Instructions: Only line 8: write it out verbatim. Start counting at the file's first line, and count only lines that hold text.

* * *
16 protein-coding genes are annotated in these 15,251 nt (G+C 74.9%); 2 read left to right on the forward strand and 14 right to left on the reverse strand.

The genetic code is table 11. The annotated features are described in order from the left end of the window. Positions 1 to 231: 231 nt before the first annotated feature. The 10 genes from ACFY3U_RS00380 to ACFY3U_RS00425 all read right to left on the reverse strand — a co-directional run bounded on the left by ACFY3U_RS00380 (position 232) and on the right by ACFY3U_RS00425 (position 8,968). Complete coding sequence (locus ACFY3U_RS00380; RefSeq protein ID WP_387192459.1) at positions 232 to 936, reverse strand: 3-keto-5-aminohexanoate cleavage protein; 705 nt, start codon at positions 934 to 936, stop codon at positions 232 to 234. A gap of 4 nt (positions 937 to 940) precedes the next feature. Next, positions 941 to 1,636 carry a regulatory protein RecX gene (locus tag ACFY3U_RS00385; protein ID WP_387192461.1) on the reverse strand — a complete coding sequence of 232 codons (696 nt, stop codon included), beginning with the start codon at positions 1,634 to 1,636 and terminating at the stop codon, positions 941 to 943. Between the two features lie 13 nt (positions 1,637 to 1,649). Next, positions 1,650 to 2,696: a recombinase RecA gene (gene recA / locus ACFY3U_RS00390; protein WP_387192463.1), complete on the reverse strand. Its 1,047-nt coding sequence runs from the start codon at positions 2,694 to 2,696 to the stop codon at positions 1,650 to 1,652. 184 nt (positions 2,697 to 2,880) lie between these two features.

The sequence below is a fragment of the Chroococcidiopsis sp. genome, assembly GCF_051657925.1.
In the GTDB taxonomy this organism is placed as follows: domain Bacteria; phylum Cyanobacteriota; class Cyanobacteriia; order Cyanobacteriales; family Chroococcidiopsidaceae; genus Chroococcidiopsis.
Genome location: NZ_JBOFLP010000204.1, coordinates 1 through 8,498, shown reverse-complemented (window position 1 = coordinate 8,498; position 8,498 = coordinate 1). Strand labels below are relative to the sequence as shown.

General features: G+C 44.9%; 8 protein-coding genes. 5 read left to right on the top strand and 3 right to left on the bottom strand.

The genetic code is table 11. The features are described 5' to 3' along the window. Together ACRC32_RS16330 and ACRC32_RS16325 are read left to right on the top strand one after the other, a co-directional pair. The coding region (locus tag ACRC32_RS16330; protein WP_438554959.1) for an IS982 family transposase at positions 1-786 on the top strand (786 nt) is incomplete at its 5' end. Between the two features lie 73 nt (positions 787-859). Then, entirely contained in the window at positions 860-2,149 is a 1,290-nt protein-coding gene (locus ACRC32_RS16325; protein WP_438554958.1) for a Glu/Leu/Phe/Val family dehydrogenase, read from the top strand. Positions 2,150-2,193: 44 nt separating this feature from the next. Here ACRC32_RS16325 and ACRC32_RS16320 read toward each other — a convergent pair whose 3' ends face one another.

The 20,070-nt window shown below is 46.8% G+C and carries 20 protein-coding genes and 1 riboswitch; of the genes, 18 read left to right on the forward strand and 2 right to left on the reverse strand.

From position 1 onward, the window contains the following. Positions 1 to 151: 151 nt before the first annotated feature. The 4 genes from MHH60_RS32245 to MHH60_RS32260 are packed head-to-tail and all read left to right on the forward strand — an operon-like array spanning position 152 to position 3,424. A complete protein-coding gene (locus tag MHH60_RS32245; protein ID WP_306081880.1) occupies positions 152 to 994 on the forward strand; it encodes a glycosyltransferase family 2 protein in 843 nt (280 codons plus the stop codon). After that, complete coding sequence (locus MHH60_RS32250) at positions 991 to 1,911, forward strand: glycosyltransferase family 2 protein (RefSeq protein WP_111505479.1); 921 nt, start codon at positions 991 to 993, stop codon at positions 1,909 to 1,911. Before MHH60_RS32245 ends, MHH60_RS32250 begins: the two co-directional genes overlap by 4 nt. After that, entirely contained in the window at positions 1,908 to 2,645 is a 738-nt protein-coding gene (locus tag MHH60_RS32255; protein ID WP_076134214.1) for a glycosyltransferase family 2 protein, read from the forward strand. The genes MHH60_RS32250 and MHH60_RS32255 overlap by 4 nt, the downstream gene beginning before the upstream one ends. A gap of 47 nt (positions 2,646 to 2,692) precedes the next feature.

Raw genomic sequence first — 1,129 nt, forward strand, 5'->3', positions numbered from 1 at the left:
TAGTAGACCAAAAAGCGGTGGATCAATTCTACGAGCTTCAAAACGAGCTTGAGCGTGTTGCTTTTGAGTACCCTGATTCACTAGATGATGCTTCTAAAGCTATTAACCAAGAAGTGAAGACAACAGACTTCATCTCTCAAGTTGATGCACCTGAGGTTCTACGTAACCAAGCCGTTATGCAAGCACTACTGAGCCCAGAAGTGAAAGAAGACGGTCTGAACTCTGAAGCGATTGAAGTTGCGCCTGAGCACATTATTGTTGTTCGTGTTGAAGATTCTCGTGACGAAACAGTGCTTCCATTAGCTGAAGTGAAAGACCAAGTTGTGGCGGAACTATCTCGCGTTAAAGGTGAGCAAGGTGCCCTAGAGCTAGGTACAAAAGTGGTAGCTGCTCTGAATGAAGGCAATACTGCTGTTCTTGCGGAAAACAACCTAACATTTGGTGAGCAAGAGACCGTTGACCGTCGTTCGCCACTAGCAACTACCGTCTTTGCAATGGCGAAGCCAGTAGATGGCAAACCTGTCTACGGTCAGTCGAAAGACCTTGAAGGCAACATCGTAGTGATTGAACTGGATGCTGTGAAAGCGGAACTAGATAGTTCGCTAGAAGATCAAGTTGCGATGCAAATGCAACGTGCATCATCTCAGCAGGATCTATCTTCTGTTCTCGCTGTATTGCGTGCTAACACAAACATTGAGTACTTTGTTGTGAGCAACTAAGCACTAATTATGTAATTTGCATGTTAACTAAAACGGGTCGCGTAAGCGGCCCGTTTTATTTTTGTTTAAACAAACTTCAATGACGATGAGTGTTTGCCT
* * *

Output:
The 20,070-nt window shown below is 46.8% G+C and carries 20 protein-coding genes and 1 riboswitch; of the genes, 18 read left to right on the forward strand and 2 right to left on the reverse strand.